My Ex Has Custody in Florida, I Moved to Canada. How Can I Get Custody of Our Child?

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“I share visitation of my oldest daughter who is 9. Her father has full custody of her and they live in florida. I have since then moved to canada on our agreement and visitation. It has been almost a year in august since this has been going on. I am now getting concerned bewcause her well being is not being taken seriously by her father. He moved to Florida in sept 2005. Our agreement is that I get her in the summer and he pays for flight cost, I get her xmas and spring break and I pay flight cost. Well she cam here last xmas i paid for it and now she is here in the summer. She was suppose to be here may27,06 but he calls me the last min and tells me he cant afford it bcz he got fired again. So I had to scramble and get the money up and now she is here 6/27/06. When she arrived her clothes were all ratty, her sneakers look like they were taking out of the trash they are too big for her feet and falling apart.

[NOTE: Articles and answers on DearEsq., while written and published by lawyers, do not constitute legal advice, and no attorney-client relationship is formed by your reading of this information. You should always consult with an attorney for any legal situations.]

She has been telling me over the phone that she doesnt have a bedroom that she sleeps in the livingroom on the couch and that she doesnt eat dinner every night. And she doesnt have a doctorn nor a dentist or any medical services that pertain to her. I called DSS down there bcz month ago my daughter calls me up and tells me daddy slammed my fingers in the door a week ago and my finger is numb and purplish. I asked her how long has been it she said she thinks about a week or so. I askled her if daddy brought her to the dr she said no I dont have one. I would of went for custody for her but at that time I didnt have the money nor still dont have the money for a huge battle. What I want to know is there away she can have a lawyer and go to court or what can I actually do here to get her back.

Is there away she can have a social worker or anything? When I called DSS they handed him a drug test and talked to him. Naomi told me that daddy told her to say certain things. I told her to tell the truth but i dont if she did and i dont want to ask her. I just dont know what to do and i feel that my child needs a better life then what she has and i know i can provide that for her. If there is anything that I can do or direct me in what to do thank you.”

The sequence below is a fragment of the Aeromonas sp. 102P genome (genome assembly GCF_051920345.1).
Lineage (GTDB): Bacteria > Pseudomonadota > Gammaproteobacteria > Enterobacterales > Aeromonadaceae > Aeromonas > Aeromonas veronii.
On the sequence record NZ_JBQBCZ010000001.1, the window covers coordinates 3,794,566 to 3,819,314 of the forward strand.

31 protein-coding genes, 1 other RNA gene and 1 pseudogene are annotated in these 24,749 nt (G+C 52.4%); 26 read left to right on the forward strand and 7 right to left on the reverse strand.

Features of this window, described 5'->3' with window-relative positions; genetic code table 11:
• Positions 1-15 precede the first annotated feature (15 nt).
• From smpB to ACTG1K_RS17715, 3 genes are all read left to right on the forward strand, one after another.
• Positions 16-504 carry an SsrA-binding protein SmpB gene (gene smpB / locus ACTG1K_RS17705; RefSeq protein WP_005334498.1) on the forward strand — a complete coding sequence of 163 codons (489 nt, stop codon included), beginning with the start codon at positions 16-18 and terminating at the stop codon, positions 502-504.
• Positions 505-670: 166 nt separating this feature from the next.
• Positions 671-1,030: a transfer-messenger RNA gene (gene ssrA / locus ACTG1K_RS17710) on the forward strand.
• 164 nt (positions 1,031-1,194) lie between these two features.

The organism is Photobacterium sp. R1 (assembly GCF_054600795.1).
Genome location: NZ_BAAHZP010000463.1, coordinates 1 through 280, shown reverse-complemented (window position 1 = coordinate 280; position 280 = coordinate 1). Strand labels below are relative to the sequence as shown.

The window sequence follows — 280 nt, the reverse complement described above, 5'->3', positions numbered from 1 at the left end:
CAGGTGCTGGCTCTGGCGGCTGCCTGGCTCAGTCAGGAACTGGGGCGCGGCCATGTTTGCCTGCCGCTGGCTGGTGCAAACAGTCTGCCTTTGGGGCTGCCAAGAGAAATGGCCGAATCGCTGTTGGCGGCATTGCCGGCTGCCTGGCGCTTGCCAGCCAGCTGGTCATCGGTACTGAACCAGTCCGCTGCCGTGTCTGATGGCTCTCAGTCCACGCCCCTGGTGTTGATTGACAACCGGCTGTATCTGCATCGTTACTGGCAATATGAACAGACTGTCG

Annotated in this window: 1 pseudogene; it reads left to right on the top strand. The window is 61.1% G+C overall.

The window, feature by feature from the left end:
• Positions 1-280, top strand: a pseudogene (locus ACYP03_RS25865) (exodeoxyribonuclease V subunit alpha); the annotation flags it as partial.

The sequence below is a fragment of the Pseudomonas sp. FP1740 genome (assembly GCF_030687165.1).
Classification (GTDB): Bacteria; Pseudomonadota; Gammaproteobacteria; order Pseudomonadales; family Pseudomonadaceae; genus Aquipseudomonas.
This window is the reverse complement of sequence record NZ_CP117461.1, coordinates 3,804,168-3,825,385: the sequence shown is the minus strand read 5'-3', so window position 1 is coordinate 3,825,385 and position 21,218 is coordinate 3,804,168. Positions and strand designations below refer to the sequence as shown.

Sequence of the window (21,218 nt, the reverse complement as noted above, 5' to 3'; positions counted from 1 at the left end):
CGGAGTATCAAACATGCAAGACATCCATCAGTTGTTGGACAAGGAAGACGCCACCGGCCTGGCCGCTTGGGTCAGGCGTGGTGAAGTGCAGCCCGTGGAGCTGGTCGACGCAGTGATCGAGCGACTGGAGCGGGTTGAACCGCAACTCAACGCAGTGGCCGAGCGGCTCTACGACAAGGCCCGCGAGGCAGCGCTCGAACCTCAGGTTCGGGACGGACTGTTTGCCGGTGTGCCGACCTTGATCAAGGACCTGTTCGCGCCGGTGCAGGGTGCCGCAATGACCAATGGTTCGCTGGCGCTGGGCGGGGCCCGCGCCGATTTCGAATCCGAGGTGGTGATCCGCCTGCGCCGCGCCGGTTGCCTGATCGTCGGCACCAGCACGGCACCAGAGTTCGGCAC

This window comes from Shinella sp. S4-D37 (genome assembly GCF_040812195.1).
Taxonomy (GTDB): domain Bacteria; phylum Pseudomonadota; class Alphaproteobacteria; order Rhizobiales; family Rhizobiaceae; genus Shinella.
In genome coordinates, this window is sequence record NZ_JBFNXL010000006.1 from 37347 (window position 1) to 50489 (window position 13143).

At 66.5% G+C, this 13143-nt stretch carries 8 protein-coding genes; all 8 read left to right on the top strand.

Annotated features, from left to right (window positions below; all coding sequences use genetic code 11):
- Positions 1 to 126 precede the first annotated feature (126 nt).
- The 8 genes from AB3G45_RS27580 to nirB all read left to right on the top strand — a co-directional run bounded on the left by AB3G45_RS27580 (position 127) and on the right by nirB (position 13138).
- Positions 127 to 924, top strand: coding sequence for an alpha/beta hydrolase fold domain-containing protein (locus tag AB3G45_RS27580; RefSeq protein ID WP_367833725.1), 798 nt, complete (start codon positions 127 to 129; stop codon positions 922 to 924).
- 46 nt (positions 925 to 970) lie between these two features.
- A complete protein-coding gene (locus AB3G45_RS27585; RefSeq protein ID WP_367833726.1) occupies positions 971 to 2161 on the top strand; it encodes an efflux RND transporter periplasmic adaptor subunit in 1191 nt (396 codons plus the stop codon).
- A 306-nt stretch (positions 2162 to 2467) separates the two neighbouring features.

When you reported the father to social services, and they did the welfare check, had the conditions been dangerous to your daughter’s health, you would have known about it. At least I hope that the DSS in Florida was doing their job.

Sometimes in very high conflict cases, attorneys are appointed for the minor children. Right now, though, yours does not seem to be a high conflict case. There are ongoing Court orders. There are no pending motions. I would urge caution before turning a low conflict case into a high conflict case.

I practice in California, so here to get a case for modification of timeshare (custody and visitation) somebody has to file a motion. If there are actual threats to the health, well-being and safety of the child the Court may make temporary orders. Then you go to mediation. If no agreement, then you go to a Judicial Custody Conference. If no agreement, then you go to an Assessment. Then a return JCC, and a return assessment. Finally a year or so and thousands of dollars later you go to a settlement conference and a trial. And you better have been right when it started or you just may be paying te other side’s attorney fees.

You could ask the ex if he can handle having a daughter, or wouldn’t it be in her best interests to live with you for a while. A negotiated agreement is almost always better than putting it in the judge’s hands. However, there are times to make a stand to do what is best for your child. There may be a pro bono project in your town or other resources for preparing paperwork available to you. But do some soul-searching about your goals, the potential effects and the probable outcomes before you make the decision to go forward. A consultation with an attorney experienced in this area of law would likely be helpful.

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Author: House Attorney

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